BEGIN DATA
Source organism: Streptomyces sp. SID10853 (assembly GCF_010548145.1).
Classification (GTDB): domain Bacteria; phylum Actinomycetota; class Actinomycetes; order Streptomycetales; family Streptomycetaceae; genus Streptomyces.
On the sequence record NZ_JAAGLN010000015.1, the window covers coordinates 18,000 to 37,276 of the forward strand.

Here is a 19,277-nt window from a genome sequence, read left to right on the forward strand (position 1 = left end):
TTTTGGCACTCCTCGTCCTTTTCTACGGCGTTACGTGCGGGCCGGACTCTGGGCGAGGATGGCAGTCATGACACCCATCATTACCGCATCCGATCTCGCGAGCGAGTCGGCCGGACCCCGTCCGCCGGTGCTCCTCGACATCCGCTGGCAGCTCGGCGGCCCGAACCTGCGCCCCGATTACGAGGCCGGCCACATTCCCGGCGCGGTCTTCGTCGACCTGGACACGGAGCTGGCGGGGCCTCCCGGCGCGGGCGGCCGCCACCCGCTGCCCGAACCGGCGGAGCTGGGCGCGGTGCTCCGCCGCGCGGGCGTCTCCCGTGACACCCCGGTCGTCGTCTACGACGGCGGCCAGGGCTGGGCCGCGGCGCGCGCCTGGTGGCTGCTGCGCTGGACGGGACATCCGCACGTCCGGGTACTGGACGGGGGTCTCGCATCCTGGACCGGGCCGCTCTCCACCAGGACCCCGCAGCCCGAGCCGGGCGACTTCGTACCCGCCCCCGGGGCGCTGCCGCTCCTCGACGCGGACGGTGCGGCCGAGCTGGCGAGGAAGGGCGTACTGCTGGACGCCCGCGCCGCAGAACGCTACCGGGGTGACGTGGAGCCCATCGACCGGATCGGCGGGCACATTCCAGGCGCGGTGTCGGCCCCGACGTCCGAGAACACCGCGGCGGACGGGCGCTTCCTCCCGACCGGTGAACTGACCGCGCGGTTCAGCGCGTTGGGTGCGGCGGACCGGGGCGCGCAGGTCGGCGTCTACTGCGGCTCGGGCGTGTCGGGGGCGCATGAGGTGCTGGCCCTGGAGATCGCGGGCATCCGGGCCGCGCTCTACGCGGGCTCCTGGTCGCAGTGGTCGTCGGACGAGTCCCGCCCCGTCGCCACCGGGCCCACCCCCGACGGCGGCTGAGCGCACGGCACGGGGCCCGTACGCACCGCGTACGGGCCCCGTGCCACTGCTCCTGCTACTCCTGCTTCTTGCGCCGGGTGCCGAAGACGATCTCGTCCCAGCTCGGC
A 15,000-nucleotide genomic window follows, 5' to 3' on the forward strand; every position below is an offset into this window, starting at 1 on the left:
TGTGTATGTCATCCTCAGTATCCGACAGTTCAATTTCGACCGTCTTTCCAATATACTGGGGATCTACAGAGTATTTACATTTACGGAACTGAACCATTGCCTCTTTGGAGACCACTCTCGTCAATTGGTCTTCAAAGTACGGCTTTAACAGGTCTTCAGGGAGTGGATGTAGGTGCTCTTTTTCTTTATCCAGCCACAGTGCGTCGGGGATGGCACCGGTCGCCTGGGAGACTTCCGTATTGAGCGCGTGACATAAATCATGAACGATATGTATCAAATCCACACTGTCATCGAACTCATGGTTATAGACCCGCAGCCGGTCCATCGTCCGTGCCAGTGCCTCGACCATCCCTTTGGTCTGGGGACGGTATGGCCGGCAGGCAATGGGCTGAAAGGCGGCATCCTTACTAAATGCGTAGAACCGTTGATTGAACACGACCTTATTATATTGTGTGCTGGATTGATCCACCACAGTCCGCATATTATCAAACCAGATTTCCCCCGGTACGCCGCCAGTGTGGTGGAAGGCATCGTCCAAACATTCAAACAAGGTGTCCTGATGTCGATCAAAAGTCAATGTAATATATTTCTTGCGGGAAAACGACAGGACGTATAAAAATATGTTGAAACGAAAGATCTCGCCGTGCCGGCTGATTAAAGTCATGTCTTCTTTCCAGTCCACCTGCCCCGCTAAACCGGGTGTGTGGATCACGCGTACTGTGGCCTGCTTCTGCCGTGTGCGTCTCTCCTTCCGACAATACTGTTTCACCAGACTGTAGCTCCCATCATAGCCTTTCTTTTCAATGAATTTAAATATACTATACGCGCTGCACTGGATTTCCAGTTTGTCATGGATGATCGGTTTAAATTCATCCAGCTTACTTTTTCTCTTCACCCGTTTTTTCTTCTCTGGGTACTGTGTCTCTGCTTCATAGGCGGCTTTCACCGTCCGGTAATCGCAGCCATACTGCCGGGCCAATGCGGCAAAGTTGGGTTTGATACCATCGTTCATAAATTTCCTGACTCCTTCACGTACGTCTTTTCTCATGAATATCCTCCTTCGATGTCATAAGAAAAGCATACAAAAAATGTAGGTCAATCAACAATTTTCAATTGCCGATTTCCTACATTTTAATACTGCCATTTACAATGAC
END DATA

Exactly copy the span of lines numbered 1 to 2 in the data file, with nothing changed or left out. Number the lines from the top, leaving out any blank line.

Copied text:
Source organism: Streptomyces sp. SID10853 (assembly GCF_010548145.1).
Classification (GTDB): domain Bacteria; phylum Actinomycetota; class Actinomycetes; order Streptomycetales; family Streptomycetaceae; genus Streptomyces.